KML, used in .kml files, is an XML-based data format. It’s moderately human readable, since XML is written in plain text. For example, here’s a single point on a map, along with some metadata associated with the location:
<Placemark> <name>Paris</name> <Point> <coordinates>2.3522219,48.856614,0</coordinates> </Point> <ExtendedData> <Data name='Flag'> <value>http://upload.wikimedia.org/wikipedia/en/thumb/c/c3/Flag_of_France.svg/23px-Flag_of_France.svg.png</value> </Data> <Data name='Continent'> <value>Europe</value> </Data> </ExtendedData> </Placemark>
You can create KML files with BatchGeo that have many locations and can be loaded into Google Earth or other geographic software. In addition to points, KML can include lines and shapes, as well.
KMZ files, with the .kmz extension, is a compressed version of KML. It’s a binary format meant to increase the efficiency of sharing KML files, since the size is significantly smaller.
To convert KMZ to KML:
- Rename filename.kmz to filename.zip
- Decompress the file like you would other ZIP files (usually you can just double click).
After decompressing, you should have a KML file (it may be inside a directory/folder).
A common way to generate geographic data is with a GPS device, such as Garmin, Magellan, or even a smart phone. While the output formats vary greatly, they typically describe points or lines. For individual locations, you may need to save them periodically (sometimes called waypoints). Most commonly, the entire route will be stored as a series of points.
GPX files, with a .gpx extension, is the most common of the many GPS data output formats. Like KML, it is based on XML, so it is text-based markup. GPX can contain both waypoints and tracks/routes. For tracks, there will be multiple points that describe the route. That portion of the GPX file will look something like this:
<trk> <name>Golden Gate Bridge Welcome Center to Vista Point</name> <number>1</number> <trkseg> <trkpt lat="37.8077333" lon="-122.4750286"> <name>TP001</name> </trkpt> <trkpt lat="37.80771" lon="-122.47502"> <name>TP002</name> </trkpt> <trkpt lat="37.8077" lon="-122.47502"> <name>TP003</name> </trkpt> ... </trkseg> </trk>
GPX is often used to track and share a certain route, such as a hike or run. It’s also the format accepted by OpenStreetMap, a community that has used GPS traces to create a map of the world.
GPI, with a .gpi extension is a Garmin file format. It’s one of many formats that OpenStreetMap recommends converting to GPX. You can see all the GPS trace formats on the OpenStreetMap site.
Geographic data may not be the first thing you think of when it comes to spreadsheets and other tabular data formats. That said, a spreadsheet is one of the easiest files to share and remains very human-readable. For that reason, you’ll often find location data stored in Excel, Numbers, Google Sheets, or other spreadsheet formats. Alternatively, spreadsheet-equivalent formats like CSV or tab-delimited files are a way to store data without requiring a specific spreadsheet application. These can typically be imported as a spreadsheet.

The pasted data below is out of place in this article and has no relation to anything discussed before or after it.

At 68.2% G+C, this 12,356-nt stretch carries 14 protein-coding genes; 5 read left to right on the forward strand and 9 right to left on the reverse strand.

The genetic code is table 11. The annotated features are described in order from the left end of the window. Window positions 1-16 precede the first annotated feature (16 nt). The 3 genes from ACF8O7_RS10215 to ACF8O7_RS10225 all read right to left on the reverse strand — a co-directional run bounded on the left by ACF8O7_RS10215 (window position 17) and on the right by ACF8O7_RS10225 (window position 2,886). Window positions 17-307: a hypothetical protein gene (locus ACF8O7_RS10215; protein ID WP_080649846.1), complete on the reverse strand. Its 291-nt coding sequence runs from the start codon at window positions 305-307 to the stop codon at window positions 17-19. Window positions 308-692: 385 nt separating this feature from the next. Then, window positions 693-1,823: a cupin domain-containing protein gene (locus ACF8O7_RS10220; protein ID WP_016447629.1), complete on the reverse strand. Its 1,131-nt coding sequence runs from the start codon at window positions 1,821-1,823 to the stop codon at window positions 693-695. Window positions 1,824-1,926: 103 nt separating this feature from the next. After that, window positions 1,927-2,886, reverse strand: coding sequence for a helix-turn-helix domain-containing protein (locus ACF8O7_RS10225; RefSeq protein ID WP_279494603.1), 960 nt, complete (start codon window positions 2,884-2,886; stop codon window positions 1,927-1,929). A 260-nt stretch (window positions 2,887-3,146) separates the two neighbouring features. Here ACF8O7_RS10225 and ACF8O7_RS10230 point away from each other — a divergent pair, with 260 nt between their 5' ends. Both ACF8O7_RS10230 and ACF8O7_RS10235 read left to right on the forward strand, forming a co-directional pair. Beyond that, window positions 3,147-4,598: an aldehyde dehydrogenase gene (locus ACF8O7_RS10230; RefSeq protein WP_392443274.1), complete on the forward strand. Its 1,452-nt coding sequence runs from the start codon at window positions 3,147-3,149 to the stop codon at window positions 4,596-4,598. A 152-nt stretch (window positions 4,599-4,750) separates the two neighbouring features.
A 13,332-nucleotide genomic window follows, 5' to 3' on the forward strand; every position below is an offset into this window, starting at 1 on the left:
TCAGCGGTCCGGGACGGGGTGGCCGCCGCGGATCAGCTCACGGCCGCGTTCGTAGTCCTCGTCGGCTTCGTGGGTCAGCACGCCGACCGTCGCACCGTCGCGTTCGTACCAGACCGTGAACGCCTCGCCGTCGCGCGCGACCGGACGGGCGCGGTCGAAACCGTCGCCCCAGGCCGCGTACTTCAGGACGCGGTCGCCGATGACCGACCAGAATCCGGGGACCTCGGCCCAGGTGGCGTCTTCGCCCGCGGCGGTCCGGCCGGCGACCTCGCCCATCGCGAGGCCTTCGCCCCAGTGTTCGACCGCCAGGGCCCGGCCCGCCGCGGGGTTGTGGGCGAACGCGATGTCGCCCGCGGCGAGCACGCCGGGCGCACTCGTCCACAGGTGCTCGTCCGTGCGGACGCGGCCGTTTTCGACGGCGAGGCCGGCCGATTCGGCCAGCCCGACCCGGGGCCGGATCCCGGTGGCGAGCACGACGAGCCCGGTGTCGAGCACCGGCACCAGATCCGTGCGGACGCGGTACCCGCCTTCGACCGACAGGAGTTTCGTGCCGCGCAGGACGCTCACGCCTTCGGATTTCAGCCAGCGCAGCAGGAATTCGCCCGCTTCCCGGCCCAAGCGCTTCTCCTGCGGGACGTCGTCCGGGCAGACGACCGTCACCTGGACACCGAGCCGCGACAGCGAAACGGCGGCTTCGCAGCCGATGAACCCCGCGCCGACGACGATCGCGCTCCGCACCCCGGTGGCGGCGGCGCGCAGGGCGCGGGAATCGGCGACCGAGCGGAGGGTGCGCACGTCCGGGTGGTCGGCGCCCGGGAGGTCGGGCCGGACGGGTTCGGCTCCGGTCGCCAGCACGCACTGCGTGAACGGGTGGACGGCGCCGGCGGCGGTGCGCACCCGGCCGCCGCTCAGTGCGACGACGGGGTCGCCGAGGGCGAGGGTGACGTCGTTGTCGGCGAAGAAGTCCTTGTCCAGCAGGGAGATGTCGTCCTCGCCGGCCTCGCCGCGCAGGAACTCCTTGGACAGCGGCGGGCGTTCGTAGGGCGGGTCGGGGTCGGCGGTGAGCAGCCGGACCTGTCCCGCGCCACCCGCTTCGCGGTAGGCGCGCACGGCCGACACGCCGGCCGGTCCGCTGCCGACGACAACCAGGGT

Unlike other formats that are specific to geographic data, there is no schema for how locations are stored in spreadsheets. Among the conventions, however, are to have separate columns for levels of data. For example:
- State of Province
These can be turned into geographic data by geocoding the address or location data. Some geocoders require the individual location pieces, while others want a single field.
Other methods of storing geographic data are to store latitude and longitude coordinates directly, usually in two columns.
Every point on the earth can be described by two numbers, neither larger than 180. Most of us even have devices that will tell us the exact point where we’re standing. The set of numbers are coordinates, referred to as latitude and longitude. Alone these numbers aren’t particularly useful. We instead want to add them to a map. There are many ways to enter latitude and longitude into Google Maps and other online maps. We’ll cover many of them below and even help you discover where you can find some coordinates to try it out yourself.
For now, let’s say you have a latitude and longitude and you’re ready to see it on a Google Map.
Use Google Search
That’s right, you can go straight to the simplest page on the Internet—google.com—and enter your latitude and longitude into the search box. Usually coordinates are listed with latitude first, then longitude. Double check that is the case and that you’ve included a comma between the numbers.
Let’s say these are your coordinates:
At the top of the search results, you’ll see an image representing those coordinates on a map. In this case, that’s somewhere along the iconic Golden Gate Bridge in San Francisco! Click the image and you’ll be taken to the full Google Maps version of the same location. There’s a single map marker at the location you searched.
In fact, you can go directly to Google Maps and use its search. You can even get directions from one set of coordinates to another. Google Maps treats latitude and longitude like any other search term, allowing you to specify the exact location.
You can even link to Google Maps by latitude and longitude point. For example, here’s the quickest way to the map at the Golden Gate coordinates: